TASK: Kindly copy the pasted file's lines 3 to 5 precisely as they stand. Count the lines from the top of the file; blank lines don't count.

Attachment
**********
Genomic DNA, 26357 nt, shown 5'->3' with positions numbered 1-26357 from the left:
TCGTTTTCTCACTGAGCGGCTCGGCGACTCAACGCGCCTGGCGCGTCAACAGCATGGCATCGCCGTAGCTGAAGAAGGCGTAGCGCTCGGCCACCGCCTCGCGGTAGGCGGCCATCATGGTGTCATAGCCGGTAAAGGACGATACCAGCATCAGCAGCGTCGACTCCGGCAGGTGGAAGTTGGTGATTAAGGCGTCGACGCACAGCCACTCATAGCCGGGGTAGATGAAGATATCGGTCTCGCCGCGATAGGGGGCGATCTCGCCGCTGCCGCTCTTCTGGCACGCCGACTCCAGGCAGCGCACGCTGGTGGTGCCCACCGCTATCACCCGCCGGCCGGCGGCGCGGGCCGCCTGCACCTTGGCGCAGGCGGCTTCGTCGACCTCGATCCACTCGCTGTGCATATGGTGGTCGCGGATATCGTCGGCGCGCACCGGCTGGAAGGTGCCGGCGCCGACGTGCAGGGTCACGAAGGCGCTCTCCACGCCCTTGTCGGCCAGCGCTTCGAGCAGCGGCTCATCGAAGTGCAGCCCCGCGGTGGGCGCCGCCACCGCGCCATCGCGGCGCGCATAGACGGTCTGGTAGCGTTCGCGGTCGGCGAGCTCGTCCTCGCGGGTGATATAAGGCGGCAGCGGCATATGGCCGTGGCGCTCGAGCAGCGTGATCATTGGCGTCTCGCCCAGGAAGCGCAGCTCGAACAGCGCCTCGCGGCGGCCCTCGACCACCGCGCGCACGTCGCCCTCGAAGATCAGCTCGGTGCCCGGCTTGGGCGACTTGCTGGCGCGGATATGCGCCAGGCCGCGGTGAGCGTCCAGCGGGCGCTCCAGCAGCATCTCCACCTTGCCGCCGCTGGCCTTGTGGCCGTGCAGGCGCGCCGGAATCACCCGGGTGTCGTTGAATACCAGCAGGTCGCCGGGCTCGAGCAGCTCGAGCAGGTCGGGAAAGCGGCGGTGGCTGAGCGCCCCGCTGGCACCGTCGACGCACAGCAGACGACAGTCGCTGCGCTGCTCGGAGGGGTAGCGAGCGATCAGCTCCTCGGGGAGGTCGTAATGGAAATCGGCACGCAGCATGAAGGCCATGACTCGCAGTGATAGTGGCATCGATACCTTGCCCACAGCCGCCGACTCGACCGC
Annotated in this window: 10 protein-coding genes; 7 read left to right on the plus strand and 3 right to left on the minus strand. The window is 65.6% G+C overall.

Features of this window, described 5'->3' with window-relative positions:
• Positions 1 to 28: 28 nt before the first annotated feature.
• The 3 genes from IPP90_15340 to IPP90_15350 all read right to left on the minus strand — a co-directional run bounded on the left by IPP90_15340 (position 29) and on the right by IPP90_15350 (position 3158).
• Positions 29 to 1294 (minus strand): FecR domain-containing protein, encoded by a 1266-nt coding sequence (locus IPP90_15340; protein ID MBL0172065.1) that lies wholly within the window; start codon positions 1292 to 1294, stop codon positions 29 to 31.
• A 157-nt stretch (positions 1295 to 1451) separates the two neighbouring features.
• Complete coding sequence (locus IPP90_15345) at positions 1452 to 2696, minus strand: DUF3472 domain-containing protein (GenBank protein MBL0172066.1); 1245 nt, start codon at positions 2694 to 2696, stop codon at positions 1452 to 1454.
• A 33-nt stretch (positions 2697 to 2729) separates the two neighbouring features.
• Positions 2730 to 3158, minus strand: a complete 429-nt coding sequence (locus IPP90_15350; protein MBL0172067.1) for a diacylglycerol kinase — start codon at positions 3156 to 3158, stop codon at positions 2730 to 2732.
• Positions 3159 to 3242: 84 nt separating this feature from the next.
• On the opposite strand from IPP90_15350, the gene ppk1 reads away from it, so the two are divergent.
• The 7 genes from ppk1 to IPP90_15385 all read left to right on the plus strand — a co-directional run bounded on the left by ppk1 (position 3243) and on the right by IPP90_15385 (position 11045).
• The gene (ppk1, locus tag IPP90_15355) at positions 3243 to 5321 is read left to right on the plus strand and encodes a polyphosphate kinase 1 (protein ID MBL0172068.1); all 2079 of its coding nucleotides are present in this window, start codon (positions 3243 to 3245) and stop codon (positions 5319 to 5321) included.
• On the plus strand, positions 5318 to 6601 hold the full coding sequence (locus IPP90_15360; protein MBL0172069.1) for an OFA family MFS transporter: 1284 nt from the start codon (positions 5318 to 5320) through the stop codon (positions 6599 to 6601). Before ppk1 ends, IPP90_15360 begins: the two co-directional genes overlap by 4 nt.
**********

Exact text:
Annotated in this window: 10 protein-coding genes; 7 read left to right on the plus strand and 3 right to left on the minus strand. The window is 65.6% G+C overall.

Features of this window, described 5'->3' with window-relative positions:
• Positions 1 to 28: 28 nt before the first annotated feature.